There’s no place I’d rather be than in my garden. In fact, I’m hard-pressed to do basic house cleaning or laundry in the summer because I’d rather be outside. Most people reading this post probably feel the same! The next best thing I like to do in the summer is visit gardens. Many of us plan our vacations around garden tours or trips to botanical gardens. We come back home inspired and filled with creative ideas. But the pandemic has made this harder to do.
I belong to several garden clubs and garden-related organizations; no surprise there! An event I started in at least three clubs is called “Cocktails in the Garden.” This is how we’ve done it in pre-pandemic times: one of the members volunteers to host; email invitations go out with the details; the event usually runs from about 5:00 p.m. to 7:00-7:30 p.m.; members gather for snacks and a drink (alcoholic or not), and socialize a bit. Then the host leads the garden tour. It’s an opportunity for the host to discuss plans for the future, answer questions, identify plants, and ask for advice. We get to know each other better and learn about gardening. It’s been a popular event in every single club. Socializing and gardening … what could be better? Well, COVID-19 wasn’t going to cramp our style! We’ve been quarantined, isolated, and secluded, craving time with kindred spirits. So, this year in particular, we felt strongly that we had to find a way to safely share our gardens, which have been flourishing with all the extra attention.
After much discussion via email, we developed the guidelines below and are comfortable meeting in our gardens again.
Cocktails in the Garden — Pandemic-style
- “Cocktails in the Garden” always takes place outside. We cancel if it rains.
- Many hosts provide hand sanitizer.
- Hosts who allow others to use their bathrooms will provide soap, hand sanitizer, and individual hand wipes.
- Everyone wears a mask when arriving. (Some masks have been very creative and real fashion statements!) When we’re eating and drinking, the masks come off. When the host leads the tour, we wear our masks again. Some people choose to keep their masks on throughout the meeting.
- Bring your own chair. Any chairs provided by the host must be wiped down with sanitizer. Chairs will remain six feet apart except, of course, for spouses or other people who share a “bubble.”
- Bring your own food and drink. Throughout the summer this rule has been relaxed a bit, but we avoid any community serving items where multiple people would touch the same spoon or pitcher. We’ve allowed individual servings only if the cook has worn a mask and gloves when preparing the food. Some people are still not comfortable eating food prepared by others, and that is fine. Everyone brings something for themselves to eat or drink. I’ve even seen elaborate picnic baskets filled with wine glasses, matching dinnerware, and gourmet treats!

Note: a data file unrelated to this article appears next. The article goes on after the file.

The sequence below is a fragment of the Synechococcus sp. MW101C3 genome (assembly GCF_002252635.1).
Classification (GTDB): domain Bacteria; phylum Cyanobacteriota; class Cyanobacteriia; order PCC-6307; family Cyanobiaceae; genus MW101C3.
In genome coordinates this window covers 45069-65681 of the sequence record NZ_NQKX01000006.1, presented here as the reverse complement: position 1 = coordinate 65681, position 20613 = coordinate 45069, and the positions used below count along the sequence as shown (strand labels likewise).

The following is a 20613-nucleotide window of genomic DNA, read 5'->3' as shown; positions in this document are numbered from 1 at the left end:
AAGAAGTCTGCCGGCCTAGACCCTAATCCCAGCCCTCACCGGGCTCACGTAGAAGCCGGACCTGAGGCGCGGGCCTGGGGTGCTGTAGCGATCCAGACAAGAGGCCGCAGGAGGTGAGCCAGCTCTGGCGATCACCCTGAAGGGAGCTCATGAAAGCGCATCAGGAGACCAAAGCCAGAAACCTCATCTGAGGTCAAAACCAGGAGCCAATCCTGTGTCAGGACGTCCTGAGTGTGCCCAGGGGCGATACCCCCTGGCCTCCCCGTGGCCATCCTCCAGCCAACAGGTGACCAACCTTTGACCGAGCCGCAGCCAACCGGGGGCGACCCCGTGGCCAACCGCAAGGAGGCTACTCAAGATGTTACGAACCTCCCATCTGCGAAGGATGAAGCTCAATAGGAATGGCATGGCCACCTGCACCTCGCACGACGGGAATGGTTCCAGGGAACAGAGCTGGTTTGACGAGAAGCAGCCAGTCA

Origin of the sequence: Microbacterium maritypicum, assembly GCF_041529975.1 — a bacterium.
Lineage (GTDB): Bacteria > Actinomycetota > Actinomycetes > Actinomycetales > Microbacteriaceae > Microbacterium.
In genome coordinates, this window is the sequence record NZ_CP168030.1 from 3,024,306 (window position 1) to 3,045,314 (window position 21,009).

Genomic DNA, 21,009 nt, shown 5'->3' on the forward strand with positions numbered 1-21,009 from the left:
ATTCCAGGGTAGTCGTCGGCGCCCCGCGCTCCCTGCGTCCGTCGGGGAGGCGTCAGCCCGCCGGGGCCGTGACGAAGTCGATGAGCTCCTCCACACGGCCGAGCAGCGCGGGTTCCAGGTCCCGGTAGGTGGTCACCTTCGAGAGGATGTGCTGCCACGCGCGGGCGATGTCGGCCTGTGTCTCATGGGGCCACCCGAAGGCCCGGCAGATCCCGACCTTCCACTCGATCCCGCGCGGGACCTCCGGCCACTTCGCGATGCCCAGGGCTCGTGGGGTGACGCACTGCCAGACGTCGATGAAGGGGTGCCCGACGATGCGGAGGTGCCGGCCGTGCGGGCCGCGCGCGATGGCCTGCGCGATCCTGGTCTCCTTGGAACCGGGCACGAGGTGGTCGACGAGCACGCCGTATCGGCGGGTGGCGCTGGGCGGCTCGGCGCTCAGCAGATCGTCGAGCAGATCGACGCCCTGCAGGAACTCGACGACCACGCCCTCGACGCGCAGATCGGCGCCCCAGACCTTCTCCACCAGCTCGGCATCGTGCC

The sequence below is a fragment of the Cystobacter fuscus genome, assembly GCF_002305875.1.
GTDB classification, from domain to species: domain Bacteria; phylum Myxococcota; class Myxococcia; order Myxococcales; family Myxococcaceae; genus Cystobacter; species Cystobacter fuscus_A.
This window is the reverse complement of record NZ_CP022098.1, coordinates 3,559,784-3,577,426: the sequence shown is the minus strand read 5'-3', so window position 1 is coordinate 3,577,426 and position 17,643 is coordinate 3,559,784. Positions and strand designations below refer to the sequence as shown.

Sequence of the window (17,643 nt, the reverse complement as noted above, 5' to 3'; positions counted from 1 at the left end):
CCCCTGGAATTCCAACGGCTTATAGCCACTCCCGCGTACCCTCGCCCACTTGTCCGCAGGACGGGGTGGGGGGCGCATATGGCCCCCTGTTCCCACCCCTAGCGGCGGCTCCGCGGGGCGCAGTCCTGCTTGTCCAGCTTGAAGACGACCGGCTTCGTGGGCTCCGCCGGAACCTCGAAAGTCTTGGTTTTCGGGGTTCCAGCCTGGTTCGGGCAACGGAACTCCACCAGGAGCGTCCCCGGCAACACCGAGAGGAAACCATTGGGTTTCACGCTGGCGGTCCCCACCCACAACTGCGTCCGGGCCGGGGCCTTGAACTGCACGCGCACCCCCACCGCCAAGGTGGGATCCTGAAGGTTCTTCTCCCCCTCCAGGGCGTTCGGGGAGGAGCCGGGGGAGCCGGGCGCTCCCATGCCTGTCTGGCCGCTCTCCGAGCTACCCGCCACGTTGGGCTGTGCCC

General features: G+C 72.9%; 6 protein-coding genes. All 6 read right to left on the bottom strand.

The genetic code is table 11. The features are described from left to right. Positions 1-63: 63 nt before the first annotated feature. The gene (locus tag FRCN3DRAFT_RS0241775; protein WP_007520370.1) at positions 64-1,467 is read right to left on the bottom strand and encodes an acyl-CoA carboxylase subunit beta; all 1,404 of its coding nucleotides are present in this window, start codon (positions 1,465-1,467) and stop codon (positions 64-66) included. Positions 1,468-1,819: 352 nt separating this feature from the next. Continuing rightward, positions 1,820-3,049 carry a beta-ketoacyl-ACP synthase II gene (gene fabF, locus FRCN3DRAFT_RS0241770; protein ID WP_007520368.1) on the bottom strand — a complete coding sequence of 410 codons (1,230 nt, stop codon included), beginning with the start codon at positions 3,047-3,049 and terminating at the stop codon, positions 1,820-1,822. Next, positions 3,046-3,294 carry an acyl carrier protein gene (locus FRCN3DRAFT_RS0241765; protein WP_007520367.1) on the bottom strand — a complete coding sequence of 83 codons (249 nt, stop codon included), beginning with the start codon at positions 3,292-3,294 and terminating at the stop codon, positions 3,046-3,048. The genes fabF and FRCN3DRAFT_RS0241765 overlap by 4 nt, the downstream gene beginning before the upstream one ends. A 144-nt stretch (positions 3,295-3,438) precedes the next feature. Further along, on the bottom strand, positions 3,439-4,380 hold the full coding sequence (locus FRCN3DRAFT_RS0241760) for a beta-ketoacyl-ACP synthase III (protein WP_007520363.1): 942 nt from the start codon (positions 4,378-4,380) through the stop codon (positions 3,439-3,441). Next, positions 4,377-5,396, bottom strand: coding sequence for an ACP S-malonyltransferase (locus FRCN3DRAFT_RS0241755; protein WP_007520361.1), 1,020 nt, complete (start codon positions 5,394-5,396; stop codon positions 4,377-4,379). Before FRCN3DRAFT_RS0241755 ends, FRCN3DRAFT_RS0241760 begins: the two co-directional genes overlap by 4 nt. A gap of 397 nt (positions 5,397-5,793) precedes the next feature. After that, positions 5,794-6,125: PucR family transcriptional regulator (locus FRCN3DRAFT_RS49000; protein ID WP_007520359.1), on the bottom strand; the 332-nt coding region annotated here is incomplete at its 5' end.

We’re not sure what we’ll do when cool weather begins. We’ll cross that bridge when we get to it. Meanwhile, we’ve had some of the best-attended “Cocktails in the Garden” meetings yet! There’s nothing like spending time with fellow gardeners, passionate dirt-diggers, and kindred spirits in each other’s little piece of paradise on a warm summer evening.
Answer: Azalea Leaf Gall
Azalea leaf gall (Exobasidium vaccinii), an uncommon fungal disease in Maine, is more likely to appear when early season conditions are wet. Although Exobasidium fungi may cause swollen shoots and stems, witches’ brooms, and sometimes red leaf spots, we’re more likely to notice strange and variable white growths on leaves and flowers like this.
Read more: Azalea Exobasidium Gall
Gardener Profile: Lisa Colburn
By Judy and Herb Crosby
Lisa Colburn hails from one of the most northern towns in Maine: Fort Kent. Her parents, Rey and Rita Dubois, maintained vegetable and flower gardens in their backyard. Her grandparents operated a dairy farm and grew extensive vegetable gardens. In fact, almost everyone she knew growing up in this small town had some sort of garden, so Lisa never considered not gardening.
Her interest in anything related to plants led her to take numerous classes in environmental studies, forestry, and botany at UMFK, though she ultimately earned a degree in Business at the University of Maine in Orono.